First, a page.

First-year production came in at 2,550; for 1957, production tailed off to 444. As The Henry Ford noted, even at $10,000 Continental lost money on every Mark II sold – such is the nature of halo cars, after all – but that didn’t sit well with stockholders once Ford Motor Company went public in 1956. The far less expensive unibody Mark III, built alongside the Thunderbird on the Wixom assembly line, replaced the Mark II for 1958; the Continental division lasted a few years more before the Lincoln division reabsorbed the Continental series. The Continental as a model lasted until the 2002 model year.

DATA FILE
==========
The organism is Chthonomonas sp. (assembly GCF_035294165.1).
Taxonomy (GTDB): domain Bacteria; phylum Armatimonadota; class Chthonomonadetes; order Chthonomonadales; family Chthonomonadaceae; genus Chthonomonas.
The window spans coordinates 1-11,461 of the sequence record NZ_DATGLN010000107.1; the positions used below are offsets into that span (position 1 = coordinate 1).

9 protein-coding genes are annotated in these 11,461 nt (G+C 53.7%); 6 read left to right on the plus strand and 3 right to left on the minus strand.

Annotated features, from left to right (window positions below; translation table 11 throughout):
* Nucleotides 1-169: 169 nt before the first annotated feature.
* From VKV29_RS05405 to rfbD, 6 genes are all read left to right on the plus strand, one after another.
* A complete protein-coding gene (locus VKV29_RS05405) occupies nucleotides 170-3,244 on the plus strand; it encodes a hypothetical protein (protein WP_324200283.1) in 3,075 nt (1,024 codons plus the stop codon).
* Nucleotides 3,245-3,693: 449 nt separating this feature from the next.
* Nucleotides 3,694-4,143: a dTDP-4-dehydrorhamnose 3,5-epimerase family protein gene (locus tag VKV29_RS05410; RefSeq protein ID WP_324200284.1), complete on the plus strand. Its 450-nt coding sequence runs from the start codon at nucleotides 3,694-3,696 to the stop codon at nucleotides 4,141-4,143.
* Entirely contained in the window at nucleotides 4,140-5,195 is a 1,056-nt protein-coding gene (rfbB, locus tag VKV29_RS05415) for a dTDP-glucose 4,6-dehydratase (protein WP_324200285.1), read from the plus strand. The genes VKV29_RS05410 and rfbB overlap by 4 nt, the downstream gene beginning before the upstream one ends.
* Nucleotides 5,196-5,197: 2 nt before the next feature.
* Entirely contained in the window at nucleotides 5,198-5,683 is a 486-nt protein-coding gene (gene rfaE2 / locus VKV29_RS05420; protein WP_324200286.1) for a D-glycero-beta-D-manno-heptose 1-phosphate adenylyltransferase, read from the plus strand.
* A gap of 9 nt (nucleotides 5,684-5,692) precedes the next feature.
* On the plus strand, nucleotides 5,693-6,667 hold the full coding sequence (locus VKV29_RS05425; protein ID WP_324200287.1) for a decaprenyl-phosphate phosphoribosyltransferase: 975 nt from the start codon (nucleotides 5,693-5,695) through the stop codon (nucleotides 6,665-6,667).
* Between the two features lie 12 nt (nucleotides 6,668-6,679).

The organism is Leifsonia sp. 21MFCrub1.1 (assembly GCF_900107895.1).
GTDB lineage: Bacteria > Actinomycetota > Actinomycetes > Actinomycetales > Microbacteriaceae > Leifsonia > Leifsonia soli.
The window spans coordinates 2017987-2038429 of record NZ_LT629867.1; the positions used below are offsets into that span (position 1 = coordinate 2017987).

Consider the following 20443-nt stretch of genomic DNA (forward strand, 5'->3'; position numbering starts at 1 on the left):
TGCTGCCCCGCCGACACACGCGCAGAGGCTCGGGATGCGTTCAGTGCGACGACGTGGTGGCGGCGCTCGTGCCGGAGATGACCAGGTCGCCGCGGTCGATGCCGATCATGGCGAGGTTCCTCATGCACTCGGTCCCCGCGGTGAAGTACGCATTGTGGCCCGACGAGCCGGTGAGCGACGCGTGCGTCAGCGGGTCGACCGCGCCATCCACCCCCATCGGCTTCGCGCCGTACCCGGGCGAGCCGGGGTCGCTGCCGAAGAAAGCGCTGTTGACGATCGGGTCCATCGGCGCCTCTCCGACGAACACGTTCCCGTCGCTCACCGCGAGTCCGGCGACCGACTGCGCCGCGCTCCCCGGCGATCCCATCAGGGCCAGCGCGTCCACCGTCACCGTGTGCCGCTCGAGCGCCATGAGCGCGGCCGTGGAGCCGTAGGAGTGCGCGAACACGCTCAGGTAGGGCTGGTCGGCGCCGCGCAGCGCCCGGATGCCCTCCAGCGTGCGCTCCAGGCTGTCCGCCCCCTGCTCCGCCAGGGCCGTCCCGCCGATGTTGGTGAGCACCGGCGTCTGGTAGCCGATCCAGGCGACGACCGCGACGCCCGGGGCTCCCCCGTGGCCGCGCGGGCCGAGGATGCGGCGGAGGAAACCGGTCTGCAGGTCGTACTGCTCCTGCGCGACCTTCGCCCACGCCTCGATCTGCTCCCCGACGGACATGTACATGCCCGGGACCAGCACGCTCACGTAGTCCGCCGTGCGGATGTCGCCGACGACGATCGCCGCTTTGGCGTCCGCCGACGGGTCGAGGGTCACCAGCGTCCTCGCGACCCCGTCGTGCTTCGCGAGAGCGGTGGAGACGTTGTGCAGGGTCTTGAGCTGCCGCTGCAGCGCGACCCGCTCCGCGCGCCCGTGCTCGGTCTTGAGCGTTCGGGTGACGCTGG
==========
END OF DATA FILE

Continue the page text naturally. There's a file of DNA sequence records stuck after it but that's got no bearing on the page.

These days, the Mark II has gained near-universal recognition as one of the most stylish cars of the 1950s, a car that bucked the chrome-everything trend and thus showed off its natural elegance to great effect. A car that, though aged, still carries the same impact it did 60 years ago.
Article courtesy of Hemmings Daily, written by Daniel Strohl.
Studebaker was first out of the gate with a freshly styled lineup in 1947, beating the GM, Ford and Chrysler competition that wouldn’t have truly new cars to offer until 1949. Those 1947 Studebakers—styled by Raymond Loewy‘s team, then including Holden Kato and Virgil Exner—would spark trends with their integral front fenders and wraparound rear glass. Their basic design remained in production through 1949, the last year Studebaker used a conventional grille design, before 1950-’51’s controversial “bullet nose” styling made the scene.